This was the tipping point. This was the at-bat when you either stayed in the ALCS or fell out of it. Elimination games have to be managed differently. You have to respond to a crisis with urgency. You never know when a game will be decided. It could be the third inning. This one called for your best left-handed relief option. Leyland should have given the ball to Phil Coke and let his late-game script be damned.
Instead, season on the line, he gave the ball to Schlereth. That would be the same Schlereth whom Leyland had not used in 11 days. The same Schlereth who with the bases loaded this year had allowed hitters to post an outrageous 1.714 OPS. The same Schlereth who threw a fat pitch over the middle of the plate that Murphy smacked for a two-run single. Now the score was 5-2, and Texas was rolling. There would be no stopping the Rangers, especially not with the back of the Detroit bullpen.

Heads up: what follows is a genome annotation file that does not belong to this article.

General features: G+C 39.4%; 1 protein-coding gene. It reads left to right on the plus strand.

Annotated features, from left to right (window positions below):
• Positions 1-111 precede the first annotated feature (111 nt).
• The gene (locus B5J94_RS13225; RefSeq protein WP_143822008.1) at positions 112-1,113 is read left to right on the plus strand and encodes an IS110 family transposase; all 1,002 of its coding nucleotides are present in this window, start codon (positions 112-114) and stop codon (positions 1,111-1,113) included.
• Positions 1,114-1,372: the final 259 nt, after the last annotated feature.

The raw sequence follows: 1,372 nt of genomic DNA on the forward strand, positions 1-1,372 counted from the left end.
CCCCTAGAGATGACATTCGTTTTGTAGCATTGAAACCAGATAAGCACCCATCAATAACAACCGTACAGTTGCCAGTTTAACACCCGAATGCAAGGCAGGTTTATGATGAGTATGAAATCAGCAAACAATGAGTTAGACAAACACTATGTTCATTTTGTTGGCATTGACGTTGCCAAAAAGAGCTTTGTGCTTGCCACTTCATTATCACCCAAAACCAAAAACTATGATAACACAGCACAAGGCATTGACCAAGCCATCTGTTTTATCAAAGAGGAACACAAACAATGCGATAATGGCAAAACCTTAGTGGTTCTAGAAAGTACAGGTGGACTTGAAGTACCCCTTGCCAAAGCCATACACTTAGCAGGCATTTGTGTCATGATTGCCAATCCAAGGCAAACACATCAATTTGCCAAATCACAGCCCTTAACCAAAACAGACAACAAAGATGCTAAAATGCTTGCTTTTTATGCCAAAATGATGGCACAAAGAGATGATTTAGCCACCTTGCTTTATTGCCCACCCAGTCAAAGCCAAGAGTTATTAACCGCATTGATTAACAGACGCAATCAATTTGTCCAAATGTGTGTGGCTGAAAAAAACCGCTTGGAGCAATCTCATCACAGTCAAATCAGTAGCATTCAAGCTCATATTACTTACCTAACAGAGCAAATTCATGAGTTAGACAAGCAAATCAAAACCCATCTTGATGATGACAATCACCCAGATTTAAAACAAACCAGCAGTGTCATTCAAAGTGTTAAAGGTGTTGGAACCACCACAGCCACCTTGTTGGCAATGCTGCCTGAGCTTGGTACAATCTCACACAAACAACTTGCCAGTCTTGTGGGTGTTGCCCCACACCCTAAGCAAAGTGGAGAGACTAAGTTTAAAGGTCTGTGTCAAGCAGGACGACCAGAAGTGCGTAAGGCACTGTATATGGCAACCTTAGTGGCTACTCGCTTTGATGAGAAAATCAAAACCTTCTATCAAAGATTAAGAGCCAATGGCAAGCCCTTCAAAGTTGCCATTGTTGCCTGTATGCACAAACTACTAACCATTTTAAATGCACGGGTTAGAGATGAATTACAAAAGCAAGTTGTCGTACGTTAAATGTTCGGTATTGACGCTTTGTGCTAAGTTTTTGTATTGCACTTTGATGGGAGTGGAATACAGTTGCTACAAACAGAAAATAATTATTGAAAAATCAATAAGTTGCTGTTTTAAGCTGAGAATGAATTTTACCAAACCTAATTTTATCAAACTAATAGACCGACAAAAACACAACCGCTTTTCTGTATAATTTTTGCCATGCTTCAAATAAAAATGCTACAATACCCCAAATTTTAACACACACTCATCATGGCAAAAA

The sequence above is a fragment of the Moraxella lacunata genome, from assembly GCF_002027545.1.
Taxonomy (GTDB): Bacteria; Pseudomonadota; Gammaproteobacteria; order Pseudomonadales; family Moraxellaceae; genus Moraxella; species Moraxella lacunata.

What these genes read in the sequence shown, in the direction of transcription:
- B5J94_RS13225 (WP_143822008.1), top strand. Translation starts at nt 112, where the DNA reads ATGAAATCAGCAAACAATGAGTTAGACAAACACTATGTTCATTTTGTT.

Coke? He never pitched. Joaquin Benoit? Jose Valverde? Never pitched.
By the way, just how ugly was that third inning? It was the biggest postseason inning in nine years. It consumed 50 pitches, 38 minutes, 14 batters, 11 base runners, nine runs, four walks and four pitchers.
Entire wars were fought in the time it took the Tigers to get three outs. No kidding. The Anglo-Zanzibar War of 1896 also took 38 minutes. The Tigers suffered more casualties than did the British, who had one sailor injured.
Nelson Cruz won the ALCS MVP Award without getting a single. He had eight hits, all of them for extra bases: six home runs and two doubles. It was unquestionably the greatest display of power hitting in the history of postseason series. His six home runs and 13 RBIs are postseason records. He hit his six home runs off five Detroit pitchers, getting Verlander twice.
Was there something horribly flawed about Detroit's game plan on pitching to Cruz? No, said both Verlander and catcher Alex Avila. Cruz, both of them said, simply feasted on mistake pitches.